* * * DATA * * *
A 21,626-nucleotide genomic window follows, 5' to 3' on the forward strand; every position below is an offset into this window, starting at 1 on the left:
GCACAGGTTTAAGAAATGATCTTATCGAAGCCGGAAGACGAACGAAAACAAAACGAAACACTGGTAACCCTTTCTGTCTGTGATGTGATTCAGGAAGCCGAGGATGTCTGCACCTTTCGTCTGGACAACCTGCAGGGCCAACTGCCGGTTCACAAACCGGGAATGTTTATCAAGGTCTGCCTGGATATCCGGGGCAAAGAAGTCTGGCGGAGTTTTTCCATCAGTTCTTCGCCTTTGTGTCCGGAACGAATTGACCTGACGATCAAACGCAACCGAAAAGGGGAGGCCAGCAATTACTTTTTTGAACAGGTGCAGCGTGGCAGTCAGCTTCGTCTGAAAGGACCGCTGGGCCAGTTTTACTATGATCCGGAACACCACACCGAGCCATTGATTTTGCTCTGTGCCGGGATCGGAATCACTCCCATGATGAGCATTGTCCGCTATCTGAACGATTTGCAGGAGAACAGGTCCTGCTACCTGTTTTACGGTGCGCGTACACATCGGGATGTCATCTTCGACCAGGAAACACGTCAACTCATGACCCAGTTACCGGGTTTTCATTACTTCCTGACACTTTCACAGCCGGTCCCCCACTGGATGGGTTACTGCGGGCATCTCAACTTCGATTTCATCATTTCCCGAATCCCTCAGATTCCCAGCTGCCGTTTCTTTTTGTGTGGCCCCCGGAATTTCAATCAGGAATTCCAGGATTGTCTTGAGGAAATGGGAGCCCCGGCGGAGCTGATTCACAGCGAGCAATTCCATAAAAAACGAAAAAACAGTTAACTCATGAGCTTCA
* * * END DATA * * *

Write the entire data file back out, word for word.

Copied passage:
A 21,626-nucleotide genomic window follows, 5' to 3' on the forward strand; every position below is an offset into this window, starting at 1 on the left:
GCACAGGTTTAAGAAATGATCTTATCGAAGCCGGAAGACGAACGAAAACAAAACGAAACACTGGTAACCCTTTCTGTCTGTGATGTGATTCAGGAAGCCGAGGATGTCTGCACCTTTCGTCTGGACAACCTGCAGGGCCAACTGCCGGTTCACAAACCGGGAATGTTTATCAAGGTCTGCCTGGATATCCGGGGCAAAGAAGTCTGGCGGAGTTTTTCCATCAGTTCTTCGCCTTTGTGTCCGGAACGAATTGACCTGACGATCAAACGCAACCGAAAAGGGGAGGCCAGCAATTACTTTTTTGAACAGGTGCAGCGTGGCAGTCAGCTTCGTCTGAAAGGACCGCTGGGCCAGTTTTACTATGATCCGGAACACCACACCGAGCCATTGATTTTGCTCTGTGCCGGGATCGGAATCACTCCCATGATGAGCATTGTCCGCTATCTGAACGATTTGCAGGAGAACAGGTCCTGCTACCTGTTTTACGGTGCGCGTACACATCGGGATGTCATCTTCGACCAGGAAACACGTCAACTCATGACCCAGTTACCGGGTTTTCATTACTTCCTGACACTTTCACAGCCGGTCCCCCACTGGATGGGTTACTGCGGGCATCTCAACTTCGATTTCATCATTTCCCGAATCCCTCAGATTCCCAGCTGCCGTTTCTTTTTGTGTGGCCCCCGGAATTTCAATCAGGAATTCCAGGATTGTCTTGAGGAAATGGGAGCCCCGGCGGAGCTGATTCACAGCGAGCAATTCCATAAAAAACGAAAAAACAGTTAACTCATGAGCTTCA